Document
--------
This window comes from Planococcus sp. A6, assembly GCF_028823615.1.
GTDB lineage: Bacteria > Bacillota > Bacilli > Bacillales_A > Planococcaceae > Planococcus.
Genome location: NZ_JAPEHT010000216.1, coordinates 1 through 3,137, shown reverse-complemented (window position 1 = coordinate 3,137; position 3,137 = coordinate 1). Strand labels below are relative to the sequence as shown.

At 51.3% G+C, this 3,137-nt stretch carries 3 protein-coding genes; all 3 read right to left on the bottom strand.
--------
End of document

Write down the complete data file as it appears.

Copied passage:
This window comes from Planococcus sp. A6, assembly GCF_028823615.1.
GTDB lineage: Bacteria > Bacillota > Bacilli > Bacillales_A > Planococcaceae > Planococcus.
Genome location: NZ_JAPEHT010000216.1, coordinates 1 through 3,137, shown reverse-complemented (window position 1 = coordinate 3,137; position 3,137 = coordinate 1). Strand labels below are relative to the sequence as shown.

At 51.3% G+C, this 3,137-nt stretch carries 3 protein-coding genes; all 3 read right to left on the bottom strand.